Today’s episode brings Roger Whitney, “The Retirement Answer Man,” to the microphone who will be indeed answering some of our questions on retirement planning with college in sight.
Roger has been a financial planner for 24 years, walking with his clients through the retirement maze. Eventually he developed a podcast and blog on the subject on his website offering tips and guidance along with a free retirement toolkit.
Later, I’ll be answering a question about owning a business and its impact on your success in receiving financial aid. You may have gotten conflicting answers from well-meaning friends, so we’ll break it down for you.
How do you approach college AND building your own nest egg?
Roger sees the college planning process as a balance sheet decision. When he himself was just starting a business with his partners, he had to make a decision on whether to continue to save for college or invest in his business. He opted to channel the cash flow toward the business to structure the funds so that down the road when his kids would be ready for college, he would also.
I also have advised families with small children, let’s say three years of age or so, to focus more on building their net worth and structure themselves financially. A lot can happen in 15 years and to put the money toward college may be a bit premature.
Let’s get more creative
I’ve often heard the adage, “You can borrow for college, but you can’t borrow for retirement.” It’s true, but it’s not always helpful when it comes to facing a tuition bill.
Roger feels we aren’t nearly as creative as we should be when it comes to selecting and paying for college.
“College is a major industry…the availability of financing for college feeds the tuition rate increases that we’ve seen over the past 10 or 15 years,” he says. He’s seen parents fund their students four-year tuition in a major that leaves them jobless and in deep debt.
According to Roger we need to “do college” differently, not just focus on the four-year university experience.
In his own experience, he laid out the balance sheet for his daughter, who as a high school junior was passionate about being a band teacher. She also said she wanted to attend Texas Christian University. When they reviewed the salary of a band teacher (perhaps about $40,000 per year) and the cost of TCU (about $50,000 per year), he was hoping the logic of the numbers would work a little magic.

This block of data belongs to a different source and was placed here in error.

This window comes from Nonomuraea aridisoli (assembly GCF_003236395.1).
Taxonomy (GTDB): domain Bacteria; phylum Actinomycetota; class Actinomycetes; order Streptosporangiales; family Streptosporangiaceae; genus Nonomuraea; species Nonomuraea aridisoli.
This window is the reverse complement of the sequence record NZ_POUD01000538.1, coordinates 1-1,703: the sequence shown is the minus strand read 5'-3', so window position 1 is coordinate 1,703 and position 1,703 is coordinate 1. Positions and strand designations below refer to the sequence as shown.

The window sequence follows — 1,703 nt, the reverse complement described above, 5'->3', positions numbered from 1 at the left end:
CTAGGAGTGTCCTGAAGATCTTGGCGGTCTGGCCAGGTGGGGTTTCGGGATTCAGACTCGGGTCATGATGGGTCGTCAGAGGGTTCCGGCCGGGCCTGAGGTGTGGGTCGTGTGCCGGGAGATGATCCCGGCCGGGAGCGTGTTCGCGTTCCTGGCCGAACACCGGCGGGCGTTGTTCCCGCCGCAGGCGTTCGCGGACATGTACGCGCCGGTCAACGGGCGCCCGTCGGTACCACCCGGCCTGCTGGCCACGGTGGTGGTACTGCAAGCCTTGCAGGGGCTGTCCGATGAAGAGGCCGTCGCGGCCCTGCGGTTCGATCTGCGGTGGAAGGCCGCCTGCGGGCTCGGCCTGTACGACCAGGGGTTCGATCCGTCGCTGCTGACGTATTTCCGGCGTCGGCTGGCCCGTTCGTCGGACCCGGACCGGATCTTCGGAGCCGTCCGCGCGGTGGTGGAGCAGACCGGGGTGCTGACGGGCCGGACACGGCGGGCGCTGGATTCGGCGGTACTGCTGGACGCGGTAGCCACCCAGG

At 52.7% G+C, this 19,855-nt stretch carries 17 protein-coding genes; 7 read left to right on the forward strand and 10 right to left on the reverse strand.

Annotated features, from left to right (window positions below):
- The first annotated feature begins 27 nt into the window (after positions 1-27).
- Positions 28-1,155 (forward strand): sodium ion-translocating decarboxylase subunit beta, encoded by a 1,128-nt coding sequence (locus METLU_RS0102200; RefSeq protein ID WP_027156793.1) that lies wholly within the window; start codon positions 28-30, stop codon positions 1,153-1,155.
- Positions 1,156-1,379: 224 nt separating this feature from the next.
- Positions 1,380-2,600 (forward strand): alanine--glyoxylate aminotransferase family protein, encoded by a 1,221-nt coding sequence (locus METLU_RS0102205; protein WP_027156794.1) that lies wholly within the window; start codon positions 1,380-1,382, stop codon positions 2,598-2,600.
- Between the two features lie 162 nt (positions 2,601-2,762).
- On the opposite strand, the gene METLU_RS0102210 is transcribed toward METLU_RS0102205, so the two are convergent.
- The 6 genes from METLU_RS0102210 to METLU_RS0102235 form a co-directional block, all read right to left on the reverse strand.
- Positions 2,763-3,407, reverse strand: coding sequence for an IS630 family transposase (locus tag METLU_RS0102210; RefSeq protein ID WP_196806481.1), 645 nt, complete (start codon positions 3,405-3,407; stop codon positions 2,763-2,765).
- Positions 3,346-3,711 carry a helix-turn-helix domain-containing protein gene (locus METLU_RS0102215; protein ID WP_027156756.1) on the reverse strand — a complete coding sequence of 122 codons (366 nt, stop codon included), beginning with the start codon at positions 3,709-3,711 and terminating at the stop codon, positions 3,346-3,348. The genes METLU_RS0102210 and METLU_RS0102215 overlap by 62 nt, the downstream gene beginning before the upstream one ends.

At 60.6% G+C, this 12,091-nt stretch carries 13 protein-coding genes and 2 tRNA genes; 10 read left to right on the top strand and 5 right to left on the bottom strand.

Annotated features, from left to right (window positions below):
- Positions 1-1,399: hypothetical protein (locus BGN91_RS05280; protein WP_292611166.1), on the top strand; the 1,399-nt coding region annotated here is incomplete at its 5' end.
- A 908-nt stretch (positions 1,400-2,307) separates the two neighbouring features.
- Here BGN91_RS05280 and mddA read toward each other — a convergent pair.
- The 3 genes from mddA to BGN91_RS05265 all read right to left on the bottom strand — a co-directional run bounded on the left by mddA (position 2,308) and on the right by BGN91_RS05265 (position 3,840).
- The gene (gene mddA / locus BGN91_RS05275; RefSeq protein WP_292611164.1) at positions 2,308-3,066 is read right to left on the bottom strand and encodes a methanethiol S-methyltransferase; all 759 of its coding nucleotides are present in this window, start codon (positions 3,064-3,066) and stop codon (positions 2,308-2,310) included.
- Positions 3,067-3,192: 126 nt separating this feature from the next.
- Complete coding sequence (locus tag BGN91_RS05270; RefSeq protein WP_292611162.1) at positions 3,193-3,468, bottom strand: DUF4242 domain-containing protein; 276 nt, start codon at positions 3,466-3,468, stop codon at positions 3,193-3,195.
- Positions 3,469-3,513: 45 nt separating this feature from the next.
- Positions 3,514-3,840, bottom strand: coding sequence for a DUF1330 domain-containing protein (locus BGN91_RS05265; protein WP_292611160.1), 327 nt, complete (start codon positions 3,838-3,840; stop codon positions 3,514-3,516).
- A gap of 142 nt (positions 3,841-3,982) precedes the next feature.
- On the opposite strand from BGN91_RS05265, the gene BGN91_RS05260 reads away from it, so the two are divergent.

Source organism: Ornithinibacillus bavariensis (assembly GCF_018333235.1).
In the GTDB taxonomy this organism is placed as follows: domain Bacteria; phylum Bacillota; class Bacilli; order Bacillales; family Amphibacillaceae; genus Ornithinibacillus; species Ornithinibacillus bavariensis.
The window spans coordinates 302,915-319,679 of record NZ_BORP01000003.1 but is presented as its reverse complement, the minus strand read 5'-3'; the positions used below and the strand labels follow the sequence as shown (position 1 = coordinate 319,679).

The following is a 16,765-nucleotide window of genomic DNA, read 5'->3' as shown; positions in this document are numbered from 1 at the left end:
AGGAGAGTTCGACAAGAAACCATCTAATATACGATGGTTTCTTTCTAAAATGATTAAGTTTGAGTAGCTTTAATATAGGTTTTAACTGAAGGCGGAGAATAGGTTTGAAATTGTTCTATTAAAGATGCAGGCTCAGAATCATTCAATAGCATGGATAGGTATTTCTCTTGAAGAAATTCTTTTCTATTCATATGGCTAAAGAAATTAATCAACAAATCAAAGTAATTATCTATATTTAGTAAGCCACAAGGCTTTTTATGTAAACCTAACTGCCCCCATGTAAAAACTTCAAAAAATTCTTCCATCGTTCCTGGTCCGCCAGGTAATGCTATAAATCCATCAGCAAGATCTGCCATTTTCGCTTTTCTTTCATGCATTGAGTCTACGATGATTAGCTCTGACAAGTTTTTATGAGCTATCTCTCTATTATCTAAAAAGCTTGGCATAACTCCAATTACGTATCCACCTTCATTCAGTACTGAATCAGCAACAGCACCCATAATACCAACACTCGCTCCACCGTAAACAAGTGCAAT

Not so. She was crushed; however he also later learned that her initial decision was in part based on her own band teacher who had graduated from TCU, and he happened to be “hot.”
So, parents, understand that it’s your role to offer options, but also a framework with limits. Roger explains that it’s a fine line between supporting your kids’ dreams and desires and enabling them.
What is creative college planning?
Roger had a client who had the means to pay for his son’s education at Rice University. In talking with the son, Roger explained that he could go to community college for the first two years to get the basics out of the way, live at home and save about $80,000. He could then transfer to Rice and split the difference.
The idea was not just to get the student thinking in different economic terms, but also the parents, who often see only one option. Roger wishes more people would seriously consider community college to help control costs of college.
However the lure of the “college experience” is strong, and families who want that need to examine whether it’s worth taking on the debt it may require. In addition it’s up to parents to examine their student’s reasons for wanting to attend the school they do. It’s not unheard of for students to pick a school based on its fight song, so a little logic in a college planning discussion is needed. Parents, this is where you come in.
I’ve also seen students who, because they have not been exposed to large loan amounts, will view a $5,000, $50,000 or $500,000 loan amount as being in the same camp. They’re all big numbers, so what’s the difference?
What should the expectations be for students?
For Roger, his son is a freshman at Texas Tech, and the agreement is that he will work, and the college costs (tuition, meals, room and board) are paid for by Roger and his wife. This is valuable for students to understand responsibility and their own role in getting an education.
For families that will need to take on more loans, there should be a similar mindset. Ask your student what they are willing to do to make college happen? I also suggest to parents if they are taking on the majority of debt that they write up a contract that requires repayment first before a student buys a new car, or if they have an apartment, that they get a roommate to help with rent. This also requires that students exhibit responsible management of their finances.
Get that degree, but do so smartly
Unless your student is planning on working in the top law firm or medical facilities in the country, it’s not important from which school they’ve received their degree. The highest priced university therefore won’t be in most student’s interest, and it can save parents money. Your work ethic, how you interact with others and competency really are what make the difference.